Movable Silicon ‘Lenses’ Bring Us One Step Closer to a Neutron MicroscopeGary Kardys | March 26, 2018
The National Institute of Standards and Technology (NIST), the National Institutes of Health (NIH) and Canada’s University of Waterloo researchers teamed up to a create a new neutron interferometry method for nondestructively examining internal material structures from 1nm to 10 microns. According to Michael Huber, a physicist with NIST’s Physical Measurement Laboratory who conducts experiments at the NIST Center for Neutron Research (NCNR), the approach could make neutron interferometry into one of the best exploratory tools in a material scientist’s kit revealing internal microstructural details.
“We can look at structure on lots of different levels and at different scales,” said Huber. “It could complement other scanning techniques because its resolution is so good. It has a dramatic ability to focus, and we aren’t limited to looking at thin slices of material as with other methods—we can easily look inside a thick chunk of rock.”
Optical microscopes use glass or plastic lenses to focus light and magnify images. Electron microscopes use magnetic lenses in the form of electromagnetic coils to focus electrons. The x-ray imaging tool developed by NIST and NIH researchers focuses X-rays using “silicon lenses.” The silicon lenses are actually diffraction gratings that interact with the neutrons’ wavelike properties. The gratings split and redirect a neutron beam so that the waves bounce off the edges of the object being examined and then collide to create a visible moiré interference pattern, which scientists can interpret to determine the internal material structure. The focus is adjusted by moving the three diffraction gratings. Previous attempts to realize neutron interferometric imaging were thwarted because focusing neutrons used precise single silicon crystals, which block out most of the neutrons that strike resulting in inordinately long data collection times.
Neutron imaging has the potential to improve our understanding of lithium batteries, catalysis layer reactions in hydrogen fuel cells, and strain within metals. A neutron microscope has the potential to nondestructively magnify an image of the internal structures in a material with an estimated 10-fold increase in spatial resolution and 100-fold increase in time resolution over what is currently possible.
Some materials that are opaque to light are transparent to neutrons such as lead and aluminum. While water is transparent to water, neutrons are blocked by the hydrogen in the water. Neutrons unique reactivity with objects compared to light makes them useful for imaging the inside workings of objects that are opaque to light such as hydrogen fuel cells. In-situ neutron interferometric microscopy could allow real-time imaging of the underlying mechanisms in fuel cells, batteries, and other materials processes.
Neutrons’ ability to penetrate through most metals makes manipulating a .neutron beam difficult because they pass through most mirrors unless they hit their surface at a low angle of incidence.
NIST researchers are also working a neutron focusing lens called a Wolter optic, which consists of a series of conical mirrors made of thin layers of highly polished nickel. The neutrons will glance off a series of nickel cones at a shallow enough angle in the mirror and be focused.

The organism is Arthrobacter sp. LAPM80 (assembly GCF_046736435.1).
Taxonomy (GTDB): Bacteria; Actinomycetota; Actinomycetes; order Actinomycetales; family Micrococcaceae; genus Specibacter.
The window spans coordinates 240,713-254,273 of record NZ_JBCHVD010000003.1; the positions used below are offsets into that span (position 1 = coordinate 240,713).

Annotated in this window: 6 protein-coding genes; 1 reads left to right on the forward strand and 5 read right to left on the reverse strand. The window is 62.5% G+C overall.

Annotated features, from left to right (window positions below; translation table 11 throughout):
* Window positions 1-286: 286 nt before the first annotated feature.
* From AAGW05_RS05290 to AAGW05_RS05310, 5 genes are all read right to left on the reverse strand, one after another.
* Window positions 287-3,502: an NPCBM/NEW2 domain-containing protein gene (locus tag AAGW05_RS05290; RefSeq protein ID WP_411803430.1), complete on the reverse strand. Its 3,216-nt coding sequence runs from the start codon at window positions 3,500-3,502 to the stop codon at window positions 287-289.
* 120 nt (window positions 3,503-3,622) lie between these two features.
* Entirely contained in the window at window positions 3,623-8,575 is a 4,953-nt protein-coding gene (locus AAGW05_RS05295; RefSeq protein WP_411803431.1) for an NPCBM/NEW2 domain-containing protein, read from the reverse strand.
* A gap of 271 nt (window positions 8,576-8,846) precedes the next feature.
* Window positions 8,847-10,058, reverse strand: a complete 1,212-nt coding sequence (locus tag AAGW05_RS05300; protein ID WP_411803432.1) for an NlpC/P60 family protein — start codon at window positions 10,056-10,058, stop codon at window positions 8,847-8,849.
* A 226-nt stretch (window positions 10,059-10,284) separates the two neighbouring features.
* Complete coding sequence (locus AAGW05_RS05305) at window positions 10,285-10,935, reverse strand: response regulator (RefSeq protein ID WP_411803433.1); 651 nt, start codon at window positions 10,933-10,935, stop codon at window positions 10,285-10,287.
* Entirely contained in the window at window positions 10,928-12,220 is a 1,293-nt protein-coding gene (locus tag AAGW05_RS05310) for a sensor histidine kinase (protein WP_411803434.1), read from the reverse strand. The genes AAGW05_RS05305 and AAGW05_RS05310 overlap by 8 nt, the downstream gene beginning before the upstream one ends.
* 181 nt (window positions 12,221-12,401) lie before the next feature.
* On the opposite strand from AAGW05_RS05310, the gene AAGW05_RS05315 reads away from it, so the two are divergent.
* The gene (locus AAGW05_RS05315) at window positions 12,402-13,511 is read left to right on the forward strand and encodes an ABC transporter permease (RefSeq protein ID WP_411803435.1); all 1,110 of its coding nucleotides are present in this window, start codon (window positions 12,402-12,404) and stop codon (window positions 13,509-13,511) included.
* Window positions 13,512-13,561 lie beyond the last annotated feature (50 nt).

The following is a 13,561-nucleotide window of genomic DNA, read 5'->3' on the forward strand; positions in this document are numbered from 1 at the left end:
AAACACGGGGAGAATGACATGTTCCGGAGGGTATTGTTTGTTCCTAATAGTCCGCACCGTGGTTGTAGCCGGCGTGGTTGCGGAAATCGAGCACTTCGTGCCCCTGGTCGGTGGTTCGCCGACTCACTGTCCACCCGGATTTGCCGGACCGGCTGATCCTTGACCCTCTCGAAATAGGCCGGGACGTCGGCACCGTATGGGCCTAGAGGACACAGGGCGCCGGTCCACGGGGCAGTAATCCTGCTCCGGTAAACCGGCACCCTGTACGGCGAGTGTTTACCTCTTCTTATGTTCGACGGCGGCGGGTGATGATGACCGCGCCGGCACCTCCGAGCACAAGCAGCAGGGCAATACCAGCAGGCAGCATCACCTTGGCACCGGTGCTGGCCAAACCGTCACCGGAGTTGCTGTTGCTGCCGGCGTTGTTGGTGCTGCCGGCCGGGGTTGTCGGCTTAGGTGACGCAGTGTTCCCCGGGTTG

The current single aperture in the neutron interferometer limits resolution. Researchers believe the neutron interferometer will become a great industrial tool after apertures with different widths are developed. According to Huber, “We can see the full range of 1 nanometers to 10 micrometers now, but the image is kind of blurry because we don’t get enough data. Every different aperture gives us another data point, and with enough points we can start doing quantitative analysis of a material’s microstructure. We’re hoping that we can get a set of maybe a hundred made, which would enable us to get detailed quantitative information.”
The team has already scanned the interior of a block of granite that contains a mixture of four different minerals, and the scan shows the details of where each bit of mineral sits. Huber said the method would be good for non-invasive scans of porous objects like meteorites or manufactured materials, such as gels or foams, which are the basis of many consumer products. The neutron interferometer can scan the interior of thick objects or a granite block while providing enough details to show the four types of rock within the granite.
The new technique might also be precise enough to measure the interaction of gravity on a material and determine the gravitational constant. “We’re also hoping we can finally do that gravitational constant measurement,” Huber said. “We could put a big block of some heavy metal like tungsten nearby and see how it bends the beam. It would improve our understanding of the universe and wouldn’t take longer than our lifetimes.”
Additional details are available in the NIST new announcements, “Movable Silicon ‘Lenses’ Enable Neutrons to See New Range of Details Inside Objects” and in the researchers’ American Physical Society paper, “Three Phase-Grating Moiré Neutron Interferometer for Large Interferometer Area Applications.”